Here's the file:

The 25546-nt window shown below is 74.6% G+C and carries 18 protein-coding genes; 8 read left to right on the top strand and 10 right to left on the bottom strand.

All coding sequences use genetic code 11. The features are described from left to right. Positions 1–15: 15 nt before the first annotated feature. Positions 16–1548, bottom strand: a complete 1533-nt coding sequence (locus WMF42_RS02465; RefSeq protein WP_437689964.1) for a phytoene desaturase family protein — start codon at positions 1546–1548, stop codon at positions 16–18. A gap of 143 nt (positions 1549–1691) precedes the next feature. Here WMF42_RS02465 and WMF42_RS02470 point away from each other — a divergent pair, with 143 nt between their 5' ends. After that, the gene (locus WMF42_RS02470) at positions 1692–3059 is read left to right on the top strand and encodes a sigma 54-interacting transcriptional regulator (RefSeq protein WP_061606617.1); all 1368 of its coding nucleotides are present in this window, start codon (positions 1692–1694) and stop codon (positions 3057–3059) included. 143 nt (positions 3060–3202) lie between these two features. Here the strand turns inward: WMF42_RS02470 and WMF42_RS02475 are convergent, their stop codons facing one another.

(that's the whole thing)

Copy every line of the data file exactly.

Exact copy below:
The 25546-nt window shown below is 74.6% G+C and carries 18 protein-coding genes; 8 read left to right on the top strand and 10 right to left on the bottom strand.

All coding sequences use genetic code 11. The features are described from left to right. Positions 1–15: 15 nt before the first annotated feature. Positions 16–1548, bottom strand: a complete 1533-nt coding sequence (locus WMF42_RS02465; RefSeq protein WP_437689964.1) for a phytoene desaturase family protein — start codon at positions 1546–1548, stop codon at positions 16–18. A gap of 143 nt (positions 1549–1691) precedes the next feature. Here WMF42_RS02465 and WMF42_RS02470 point away from each other — a divergent pair, with 143 nt between their 5' ends. After that, the gene (locus WMF42_RS02470) at positions 1692–3059 is read left to right on the top strand and encodes a sigma 54-interacting transcriptional regulator (RefSeq protein WP_061606617.1); all 1368 of its coding nucleotides are present in this window, start codon (positions 1692–1694) and stop codon (positions 3057–3059) included. 143 nt (positions 3060–3202) lie between these two features. Here the strand turns inward: WMF42_RS02470 and WMF42_RS02475 are convergent, their stop codons facing one another.